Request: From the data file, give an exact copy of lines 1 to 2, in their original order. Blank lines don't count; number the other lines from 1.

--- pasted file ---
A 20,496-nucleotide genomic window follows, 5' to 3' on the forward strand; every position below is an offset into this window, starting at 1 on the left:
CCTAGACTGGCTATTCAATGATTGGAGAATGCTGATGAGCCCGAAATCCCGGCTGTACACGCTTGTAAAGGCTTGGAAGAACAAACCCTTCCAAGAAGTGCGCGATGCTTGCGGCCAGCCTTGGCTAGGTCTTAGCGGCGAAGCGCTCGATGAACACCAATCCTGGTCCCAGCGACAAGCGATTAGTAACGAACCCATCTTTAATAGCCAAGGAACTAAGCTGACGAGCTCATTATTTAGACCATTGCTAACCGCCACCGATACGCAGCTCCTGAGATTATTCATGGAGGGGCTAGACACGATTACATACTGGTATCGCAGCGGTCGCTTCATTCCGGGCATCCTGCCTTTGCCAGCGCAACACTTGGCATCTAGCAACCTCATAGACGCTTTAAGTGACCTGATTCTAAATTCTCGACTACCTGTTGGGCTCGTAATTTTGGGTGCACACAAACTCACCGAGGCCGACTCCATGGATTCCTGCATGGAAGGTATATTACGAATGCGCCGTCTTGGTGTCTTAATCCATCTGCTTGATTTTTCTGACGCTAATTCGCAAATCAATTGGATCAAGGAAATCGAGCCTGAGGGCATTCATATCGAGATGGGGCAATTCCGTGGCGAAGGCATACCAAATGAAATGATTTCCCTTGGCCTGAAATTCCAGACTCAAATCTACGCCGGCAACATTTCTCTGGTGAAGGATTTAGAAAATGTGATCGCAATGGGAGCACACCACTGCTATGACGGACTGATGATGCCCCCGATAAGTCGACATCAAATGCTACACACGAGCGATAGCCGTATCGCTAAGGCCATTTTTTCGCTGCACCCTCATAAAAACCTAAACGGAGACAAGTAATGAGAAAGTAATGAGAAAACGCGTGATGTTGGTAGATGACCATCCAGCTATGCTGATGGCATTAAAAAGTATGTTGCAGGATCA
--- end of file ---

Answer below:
A 20,496-nucleotide genomic window follows, 5' to 3' on the forward strand; every position below is an offset into this window, starting at 1 on the left:
CCTAGACTGGCTATTCAATGATTGGAGAATGCTGATGAGCCCGAAATCCCGGCTGTACACGCTTGTAAAGGCTTGGAAGAACAAACCCTTCCAAGAAGTGCGCGATGCTTGCGGCCAGCCTTGGCTAGGTCTTAGCGGCGAAGCGCTCGATGAACACCAATCCTGGTCCCAGCGACAAGCGATTAGTAACGAACCCATCTTTAATAGCCAAGGAACTAAGCTGACGAGCTCATTATTTAGACCATTGCTAACCGCCACCGATACGCAGCTCCTGAGATTATTCATGGAGGGGCTAGACACGATTACATACTGGTATCGCAGCGGTCGCTTCATTCCGGGCATCCTGCCTTTGCCAGCGCAACACTTGGCATCTAGCAACCTCATAGACGCTTTAAGTGACCTGATTCTAAATTCTCGACTACCTGTTGGGCTCGTAATTTTGGGTGCACACAAACTCACCGAGGCCGACTCCATGGATTCCTGCATGGAAGGTATATTACGAATGCGCCGTCTTGGTGTCTTAATCCATCTGCTTGATTTTTCTGACGCTAATTCGCAAATCAATTGGATCAAGGAAATCGAGCCTGAGGGCATTCATATCGAGATGGGGCAATTCCGTGGCGAAGGCATACCAAATGAAATGATTTCCCTTGGCCTGAAATTCCAGACTCAAATCTACGCCGGCAACATTTCTCTGGTGAAGGATTTAGAAAATGTGATCGCAATGGGAGCACACCACTGCTATGACGGACTGATGATGCCCCCGATAAGTCGACATCAAATGCTACACACGAGCGATAGCCGTATCGCTAAGGCCATTTTTTCGCTGCACCCTCATAAAAACCTAAACGGAGACAAGTAATGAGAAAGTAATGAGAAAACGCGTGATGTTGGTAGATGACCATCCAGCTATGCTGATGGCATTAAAAAGTATGTTGCAGGATCA